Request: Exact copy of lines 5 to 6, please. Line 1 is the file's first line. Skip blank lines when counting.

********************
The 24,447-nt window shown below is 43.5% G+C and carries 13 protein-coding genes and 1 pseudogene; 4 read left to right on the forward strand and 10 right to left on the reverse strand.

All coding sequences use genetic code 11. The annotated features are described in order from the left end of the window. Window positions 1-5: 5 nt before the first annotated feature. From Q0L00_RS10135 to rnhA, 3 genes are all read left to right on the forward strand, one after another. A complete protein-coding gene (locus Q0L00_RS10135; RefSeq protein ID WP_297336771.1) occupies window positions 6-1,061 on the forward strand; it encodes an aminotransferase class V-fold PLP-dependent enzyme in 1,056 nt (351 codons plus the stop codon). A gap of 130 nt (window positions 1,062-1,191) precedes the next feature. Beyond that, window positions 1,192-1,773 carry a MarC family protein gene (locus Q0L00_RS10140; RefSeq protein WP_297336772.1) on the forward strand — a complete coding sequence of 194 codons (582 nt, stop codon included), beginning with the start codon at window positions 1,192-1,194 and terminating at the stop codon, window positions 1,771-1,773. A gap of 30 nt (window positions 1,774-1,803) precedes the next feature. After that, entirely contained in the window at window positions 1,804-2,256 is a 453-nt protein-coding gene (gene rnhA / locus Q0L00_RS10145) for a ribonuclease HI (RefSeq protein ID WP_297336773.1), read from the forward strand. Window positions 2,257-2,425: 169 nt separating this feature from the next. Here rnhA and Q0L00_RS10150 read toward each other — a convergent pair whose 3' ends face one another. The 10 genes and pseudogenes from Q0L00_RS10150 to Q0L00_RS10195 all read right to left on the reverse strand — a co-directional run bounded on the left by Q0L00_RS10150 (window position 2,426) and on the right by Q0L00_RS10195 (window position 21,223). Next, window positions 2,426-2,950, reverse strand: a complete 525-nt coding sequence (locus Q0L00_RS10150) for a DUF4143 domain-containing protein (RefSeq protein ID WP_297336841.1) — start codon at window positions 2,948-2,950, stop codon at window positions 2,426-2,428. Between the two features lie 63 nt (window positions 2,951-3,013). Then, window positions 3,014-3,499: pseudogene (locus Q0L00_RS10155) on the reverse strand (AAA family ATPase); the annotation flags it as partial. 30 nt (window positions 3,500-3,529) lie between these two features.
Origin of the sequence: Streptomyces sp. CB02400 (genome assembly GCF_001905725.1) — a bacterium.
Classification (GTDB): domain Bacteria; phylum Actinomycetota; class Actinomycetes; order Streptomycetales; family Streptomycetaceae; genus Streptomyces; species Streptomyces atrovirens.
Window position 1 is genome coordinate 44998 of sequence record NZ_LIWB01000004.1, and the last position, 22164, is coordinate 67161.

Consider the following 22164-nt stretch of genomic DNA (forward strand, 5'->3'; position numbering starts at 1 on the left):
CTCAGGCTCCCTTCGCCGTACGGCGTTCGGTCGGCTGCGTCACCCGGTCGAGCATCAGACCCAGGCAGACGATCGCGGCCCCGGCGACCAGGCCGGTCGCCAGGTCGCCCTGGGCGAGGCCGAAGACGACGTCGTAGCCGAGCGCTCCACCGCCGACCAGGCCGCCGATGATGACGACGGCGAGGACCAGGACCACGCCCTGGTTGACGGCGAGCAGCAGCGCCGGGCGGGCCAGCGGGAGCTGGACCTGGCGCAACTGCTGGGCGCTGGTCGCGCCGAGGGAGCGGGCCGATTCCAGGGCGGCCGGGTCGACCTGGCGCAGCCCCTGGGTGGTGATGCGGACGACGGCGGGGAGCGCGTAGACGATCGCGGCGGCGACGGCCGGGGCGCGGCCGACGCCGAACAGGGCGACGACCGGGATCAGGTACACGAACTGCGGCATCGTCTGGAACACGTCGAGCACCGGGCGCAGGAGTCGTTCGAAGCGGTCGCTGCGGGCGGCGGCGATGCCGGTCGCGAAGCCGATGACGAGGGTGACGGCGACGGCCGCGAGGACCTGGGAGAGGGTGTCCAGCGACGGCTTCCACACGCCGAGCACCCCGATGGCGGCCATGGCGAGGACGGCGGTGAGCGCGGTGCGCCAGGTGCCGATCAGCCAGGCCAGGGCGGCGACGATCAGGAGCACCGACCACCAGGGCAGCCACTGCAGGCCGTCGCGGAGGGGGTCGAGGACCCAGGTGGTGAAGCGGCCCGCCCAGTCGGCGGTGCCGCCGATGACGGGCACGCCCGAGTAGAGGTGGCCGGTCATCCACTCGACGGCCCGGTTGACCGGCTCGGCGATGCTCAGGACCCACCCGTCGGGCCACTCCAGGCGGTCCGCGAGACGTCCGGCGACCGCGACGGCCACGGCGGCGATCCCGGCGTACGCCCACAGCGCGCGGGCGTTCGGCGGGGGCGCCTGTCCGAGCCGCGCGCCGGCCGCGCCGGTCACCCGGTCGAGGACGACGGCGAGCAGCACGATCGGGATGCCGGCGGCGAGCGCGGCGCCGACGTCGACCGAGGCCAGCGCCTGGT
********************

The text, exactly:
Window position 1 is genome coordinate 44998 of sequence record NZ_LIWB01000004.1, and the last position, 22164, is coordinate 67161.

Consider the following 22164-nt stretch of genomic DNA (forward strand, 5'->3'; position numbering starts at 1 on the left):